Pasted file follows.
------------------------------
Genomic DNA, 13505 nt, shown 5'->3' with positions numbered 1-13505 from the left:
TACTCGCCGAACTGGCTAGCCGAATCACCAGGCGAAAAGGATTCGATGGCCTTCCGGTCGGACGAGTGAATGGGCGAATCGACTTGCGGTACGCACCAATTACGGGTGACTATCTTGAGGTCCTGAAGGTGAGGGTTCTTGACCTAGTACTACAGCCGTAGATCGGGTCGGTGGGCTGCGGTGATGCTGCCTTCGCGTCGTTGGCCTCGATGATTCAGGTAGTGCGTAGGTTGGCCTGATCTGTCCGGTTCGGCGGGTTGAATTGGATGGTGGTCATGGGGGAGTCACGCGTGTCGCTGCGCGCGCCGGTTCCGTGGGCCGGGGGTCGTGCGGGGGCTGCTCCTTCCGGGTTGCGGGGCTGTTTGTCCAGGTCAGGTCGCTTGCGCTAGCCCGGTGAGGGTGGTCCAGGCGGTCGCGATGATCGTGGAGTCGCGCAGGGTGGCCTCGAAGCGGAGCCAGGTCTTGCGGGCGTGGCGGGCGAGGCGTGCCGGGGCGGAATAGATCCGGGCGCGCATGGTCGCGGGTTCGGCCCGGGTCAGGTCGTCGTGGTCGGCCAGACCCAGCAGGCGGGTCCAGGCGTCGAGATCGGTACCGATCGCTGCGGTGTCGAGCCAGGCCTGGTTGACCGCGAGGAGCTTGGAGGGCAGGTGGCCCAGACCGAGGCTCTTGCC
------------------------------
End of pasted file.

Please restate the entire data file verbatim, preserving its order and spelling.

Genomic DNA, 13505 nt, shown 5'->3' with positions numbered 1-13505 from the left:
TACTCGCCGAACTGGCTAGCCGAATCACCAGGCGAAAAGGATTCGATGGCCTTCCGGTCGGACGAGTGAATGGGCGAATCGACTTGCGGTACGCACCAATTACGGGTGACTATCTTGAGGTCCTGAAGGTGAGGGTTCTTGACCTAGTACTACAGCCGTAGATCGGGTCGGTGGGCTGCGGTGATGCTGCCTTCGCGTCGTTGGCCTCGATGATTCAGGTAGTGCGTAGGTTGGCCTGATCTGTCCGGTTCGGCGGGTTGAATTGGATGGTGGTCATGGGGGAGTCACGCGTGTCGCTGCGCGCGCCGGTTCCGTGGGCCGGGGGTCGTGCGGGGGCTGCTCCTTCCGGGTTGCGGGGCTGTTTGTCCAGGTCAGGTCGCTTGCGCTAGCCCGGTGAGGGTGGTCCAGGCGGTCGCGATGATCGTGGAGTCGCGCAGGGTGGCCTCGAAGCGGAGCCAGGTCTTGCGGGCGTGGCGGGCGAGGCGTGCCGGGGCGGAATAGATCCGGGCGCGCATGGTCGCGGGTTCGGCCCGGGTCAGGTCGTCGTGGTCGGCCAGACCCAGCAGGCGGGTCCAGGCGTCGAGATCGGTACCGATCGCTGCGGTGTCGAGCCAGGCCTGGTTGACCGCGAGGAGCTTGGAGGGCAGGTGGCCCAGACCGAGGCTCTTGCC